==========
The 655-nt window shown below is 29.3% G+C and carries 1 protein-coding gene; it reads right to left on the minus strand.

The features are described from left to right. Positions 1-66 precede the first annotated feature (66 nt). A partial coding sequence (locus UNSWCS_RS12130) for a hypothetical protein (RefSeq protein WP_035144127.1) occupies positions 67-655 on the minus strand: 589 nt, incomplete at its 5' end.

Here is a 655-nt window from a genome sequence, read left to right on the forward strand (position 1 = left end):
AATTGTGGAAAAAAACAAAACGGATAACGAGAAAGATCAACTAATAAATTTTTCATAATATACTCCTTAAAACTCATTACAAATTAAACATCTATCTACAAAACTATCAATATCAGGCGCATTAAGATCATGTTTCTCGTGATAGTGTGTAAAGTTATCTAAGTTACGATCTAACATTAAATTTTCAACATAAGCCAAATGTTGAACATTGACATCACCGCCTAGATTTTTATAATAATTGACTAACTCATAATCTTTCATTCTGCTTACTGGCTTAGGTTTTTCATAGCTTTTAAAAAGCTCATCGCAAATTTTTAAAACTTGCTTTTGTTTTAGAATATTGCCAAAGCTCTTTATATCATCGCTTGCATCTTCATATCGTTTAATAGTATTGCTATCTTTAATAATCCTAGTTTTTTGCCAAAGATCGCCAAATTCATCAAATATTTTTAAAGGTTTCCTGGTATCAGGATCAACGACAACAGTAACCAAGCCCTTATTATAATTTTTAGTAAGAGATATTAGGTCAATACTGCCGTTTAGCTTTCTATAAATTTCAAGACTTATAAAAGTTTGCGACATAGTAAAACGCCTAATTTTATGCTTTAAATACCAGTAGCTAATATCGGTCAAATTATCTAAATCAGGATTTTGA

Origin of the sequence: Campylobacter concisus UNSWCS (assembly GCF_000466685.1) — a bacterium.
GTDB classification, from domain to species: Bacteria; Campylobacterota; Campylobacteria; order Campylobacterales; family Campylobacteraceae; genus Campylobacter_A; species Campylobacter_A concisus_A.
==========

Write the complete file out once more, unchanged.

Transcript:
The 655-nt window shown below is 29.3% G+C and carries 1 protein-coding gene; it reads right to left on the minus strand.

The features are described from left to right. Positions 1-66 precede the first annotated feature (66 nt). A partial coding sequence (locus UNSWCS_RS12130) for a hypothetical protein (RefSeq protein WP_035144127.1) occupies positions 67-655 on the minus strand: 589 nt, incomplete at its 5' end.

Here is a 655-nt window from a genome sequence, read left to right on the forward strand (position 1 = left end):
AATTGTGGAAAAAAACAAAACGGATAACGAGAAAGATCAACTAATAAATTTTTCATAATATACTCCTTAAAACTCATTACAAATTAAACATCTATCTACAAAACTATCAATATCAGGCGCATTAAGATCATGTTTCTCGTGATAGTGTGTAAAGTTATCTAAGTTACGATCTAACATTAAATTTTCAACATAAGCCAAATGTTGAACATTGACATCACCGCCTAGATTTTTATAATAATTGACTAACTCATAATCTTTCATTCTGCTTACTGGCTTAGGTTTTTCATAGCTTTTAAAAAGCTCATCGCAAATTTTTAAAACTTGCTTTTGTTTTAGAATATTGCCAAAGCTCTTTATATCATCGCTTGCATCTTCATATCGTTTAATAGTATTGCTATCTTTAATAATCCTAGTTTTTTGCCAAAGATCGCCAAATTCATCAAATATTTTTAAAGGTTTCCTGGTATCAGGATCAACGACAACAGTAACCAAGCCCTTATTATAATTTTTAGTAAGAGATATTAGGTCAATACTGCCGTTTAGCTTTCTATAAATTTCAAGACTTATAAAAGTTTGCGACATAGTAAAACGCCTAATTTTATGCTTTAAATACCAGTAGCTAATATCGGTCAAATTATCTAAATCAGGATTTTGA

Origin of the sequence: Campylobacter concisus UNSWCS (assembly GCF_000466685.1) — a bacterium.
GTDB classification, from domain to species: Bacteria; Campylobacterota; Campylobacteria; order Campylobacterales; family Campylobacteraceae; genus Campylobacter_A; species Campylobacter_A concisus_A.